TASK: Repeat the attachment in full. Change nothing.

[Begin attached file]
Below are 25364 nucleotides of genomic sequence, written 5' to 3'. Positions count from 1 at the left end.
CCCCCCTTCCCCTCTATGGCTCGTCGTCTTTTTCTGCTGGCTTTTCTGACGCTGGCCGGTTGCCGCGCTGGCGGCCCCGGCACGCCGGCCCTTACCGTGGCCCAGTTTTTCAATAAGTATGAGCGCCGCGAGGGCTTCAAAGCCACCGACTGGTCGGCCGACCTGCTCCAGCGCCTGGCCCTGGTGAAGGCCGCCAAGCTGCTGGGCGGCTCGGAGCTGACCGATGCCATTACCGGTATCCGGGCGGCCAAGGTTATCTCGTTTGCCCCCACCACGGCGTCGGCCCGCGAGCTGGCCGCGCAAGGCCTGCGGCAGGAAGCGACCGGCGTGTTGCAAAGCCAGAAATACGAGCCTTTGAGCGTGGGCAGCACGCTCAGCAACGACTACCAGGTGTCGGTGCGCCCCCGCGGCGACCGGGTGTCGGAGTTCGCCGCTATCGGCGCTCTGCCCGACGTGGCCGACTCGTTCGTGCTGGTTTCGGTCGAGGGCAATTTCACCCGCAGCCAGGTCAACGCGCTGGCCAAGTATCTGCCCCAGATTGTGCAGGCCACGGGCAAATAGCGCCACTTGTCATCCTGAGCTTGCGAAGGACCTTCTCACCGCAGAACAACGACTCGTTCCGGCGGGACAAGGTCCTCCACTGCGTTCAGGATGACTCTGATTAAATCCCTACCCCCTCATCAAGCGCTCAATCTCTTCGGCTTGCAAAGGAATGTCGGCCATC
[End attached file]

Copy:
Below are 25364 nucleotides of genomic sequence, written 5' to 3'. Positions count from 1 at the left end.
CCCCCCTTCCCCTCTATGGCTCGTCGTCTTTTTCTGCTGGCTTTTCTGACGCTGGCCGGTTGCCGCGCTGGCGGCCCCGGCACGCCGGCCCTTACCGTGGCCCAGTTTTTCAATAAGTATGAGCGCCGCGAGGGCTTCAAAGCCACCGACTGGTCGGCCGACCTGCTCCAGCGCCTGGCCCTGGTGAAGGCCGCCAAGCTGCTGGGCGGCTCGGAGCTGACCGATGCCATTACCGGTATCCGGGCGGCCAAGGTTATCTCGTTTGCCCCCACCACGGCGTCGGCCCGCGAGCTGGCCGCGCAAGGCCTGCGGCAGGAAGCGACCGGCGTGTTGCAAAGCCAGAAATACGAGCCTTTGAGCGTGGGCAGCACGCTCAGCAACGACTACCAGGTGTCGGTGCGCCCCCGCGGCGACCGGGTGTCGGAGTTCGCCGCTATCGGCGCTCTGCCCGACGTGGCCGACTCGTTCGTGCTGGTTTCGGTCGAGGGCAATTTCACCCGCAGCCAGGTCAACGCGCTGGCCAAGTATCTGCCCCAGATTGTGCAGGCCACGGGCAAATAGCGCCACTTGTCATCCTGAGCTTGCGAAGGACCTTCTCACCGCAGAACAACGACTCGTTCCGGCGGGACAAGGTCCTCCACTGCGTTCAGGATGACTCTGATTAAATCCCTACCCCCTCATCAAGCGCTCAATCTCTTCGGCTTGCAAAGGAATGTCGGCCATC